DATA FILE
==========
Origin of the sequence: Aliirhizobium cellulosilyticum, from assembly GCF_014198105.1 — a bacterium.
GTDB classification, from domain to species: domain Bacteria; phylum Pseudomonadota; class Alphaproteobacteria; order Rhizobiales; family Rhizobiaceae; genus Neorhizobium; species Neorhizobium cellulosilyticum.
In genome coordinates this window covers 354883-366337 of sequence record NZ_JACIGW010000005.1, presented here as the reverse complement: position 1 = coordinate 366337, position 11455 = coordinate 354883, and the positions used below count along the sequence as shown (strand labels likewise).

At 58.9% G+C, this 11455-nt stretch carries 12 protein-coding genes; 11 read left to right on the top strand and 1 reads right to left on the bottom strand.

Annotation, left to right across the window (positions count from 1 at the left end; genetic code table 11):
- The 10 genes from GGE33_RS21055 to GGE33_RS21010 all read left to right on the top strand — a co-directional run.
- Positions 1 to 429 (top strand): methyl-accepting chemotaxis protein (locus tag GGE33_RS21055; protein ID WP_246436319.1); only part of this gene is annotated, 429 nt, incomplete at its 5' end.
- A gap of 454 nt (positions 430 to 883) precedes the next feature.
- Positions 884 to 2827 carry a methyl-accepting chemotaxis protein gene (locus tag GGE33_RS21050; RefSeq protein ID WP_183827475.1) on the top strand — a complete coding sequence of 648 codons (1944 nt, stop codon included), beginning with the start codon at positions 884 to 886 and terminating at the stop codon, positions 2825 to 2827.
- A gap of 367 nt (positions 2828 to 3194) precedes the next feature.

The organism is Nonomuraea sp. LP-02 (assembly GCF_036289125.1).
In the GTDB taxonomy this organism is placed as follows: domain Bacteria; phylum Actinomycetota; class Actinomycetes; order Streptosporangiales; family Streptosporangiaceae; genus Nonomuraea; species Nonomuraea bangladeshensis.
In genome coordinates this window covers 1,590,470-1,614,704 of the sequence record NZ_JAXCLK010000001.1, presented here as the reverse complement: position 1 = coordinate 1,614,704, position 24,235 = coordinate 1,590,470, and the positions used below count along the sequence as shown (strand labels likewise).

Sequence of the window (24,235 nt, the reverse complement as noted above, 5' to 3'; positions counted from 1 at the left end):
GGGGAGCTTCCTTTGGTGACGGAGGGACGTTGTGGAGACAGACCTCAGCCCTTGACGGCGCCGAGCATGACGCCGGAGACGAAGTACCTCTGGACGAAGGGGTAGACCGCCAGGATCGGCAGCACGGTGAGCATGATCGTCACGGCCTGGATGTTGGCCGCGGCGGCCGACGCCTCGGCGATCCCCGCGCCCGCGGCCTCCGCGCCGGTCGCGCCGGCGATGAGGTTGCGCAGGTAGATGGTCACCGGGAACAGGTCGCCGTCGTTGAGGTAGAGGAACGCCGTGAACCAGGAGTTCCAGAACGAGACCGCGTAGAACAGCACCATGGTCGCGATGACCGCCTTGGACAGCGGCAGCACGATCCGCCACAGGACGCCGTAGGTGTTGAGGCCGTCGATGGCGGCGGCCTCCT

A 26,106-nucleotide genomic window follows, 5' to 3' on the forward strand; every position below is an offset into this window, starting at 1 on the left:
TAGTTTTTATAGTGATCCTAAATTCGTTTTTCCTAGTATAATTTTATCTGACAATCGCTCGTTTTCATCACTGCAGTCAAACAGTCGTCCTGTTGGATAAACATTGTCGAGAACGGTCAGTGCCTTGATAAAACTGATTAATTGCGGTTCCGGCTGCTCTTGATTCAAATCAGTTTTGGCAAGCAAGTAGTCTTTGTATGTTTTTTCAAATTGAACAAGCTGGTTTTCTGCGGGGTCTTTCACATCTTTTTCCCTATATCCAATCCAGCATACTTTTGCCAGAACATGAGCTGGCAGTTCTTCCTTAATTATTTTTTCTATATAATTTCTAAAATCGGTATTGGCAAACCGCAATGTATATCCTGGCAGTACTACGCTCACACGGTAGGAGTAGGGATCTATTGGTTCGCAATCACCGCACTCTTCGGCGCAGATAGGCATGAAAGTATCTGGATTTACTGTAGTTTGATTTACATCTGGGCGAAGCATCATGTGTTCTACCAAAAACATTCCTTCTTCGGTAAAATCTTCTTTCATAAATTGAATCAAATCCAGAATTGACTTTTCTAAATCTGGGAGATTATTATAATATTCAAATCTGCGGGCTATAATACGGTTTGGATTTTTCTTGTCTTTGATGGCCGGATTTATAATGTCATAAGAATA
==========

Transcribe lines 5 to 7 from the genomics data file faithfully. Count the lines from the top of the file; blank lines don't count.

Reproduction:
Annotation, left to right across the window (positions count from 1 at the left end; genetic code table 11):
- The 10 genes from GGE33_RS21055 to GGE33_RS21010 all read left to right on the top strand — a co-directional run.
- Positions 1 to 429 (top strand): methyl-accepting chemotaxis protein (locus tag GGE33_RS21055; protein ID WP_246436319.1); only part of this gene is annotated, 429 nt, incomplete at its 5' end.